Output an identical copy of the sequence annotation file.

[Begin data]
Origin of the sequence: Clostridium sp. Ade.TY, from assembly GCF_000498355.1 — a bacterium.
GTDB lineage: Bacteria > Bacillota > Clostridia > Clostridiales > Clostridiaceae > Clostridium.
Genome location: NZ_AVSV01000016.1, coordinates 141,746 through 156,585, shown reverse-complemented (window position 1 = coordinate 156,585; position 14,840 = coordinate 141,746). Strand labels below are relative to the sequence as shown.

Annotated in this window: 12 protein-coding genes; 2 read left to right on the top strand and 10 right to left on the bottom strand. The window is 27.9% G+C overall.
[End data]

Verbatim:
Origin of the sequence: Clostridium sp. Ade.TY, from assembly GCF_000498355.1 — a bacterium.
GTDB lineage: Bacteria > Bacillota > Clostridia > Clostridiales > Clostridiaceae > Clostridium.
Genome location: NZ_AVSV01000016.1, coordinates 141,746 through 156,585, shown reverse-complemented (window position 1 = coordinate 156,585; position 14,840 = coordinate 141,746). Strand labels below are relative to the sequence as shown.

Annotated in this window: 12 protein-coding genes; 2 read left to right on the top strand and 10 right to left on the bottom strand. The window is 27.9% G+C overall.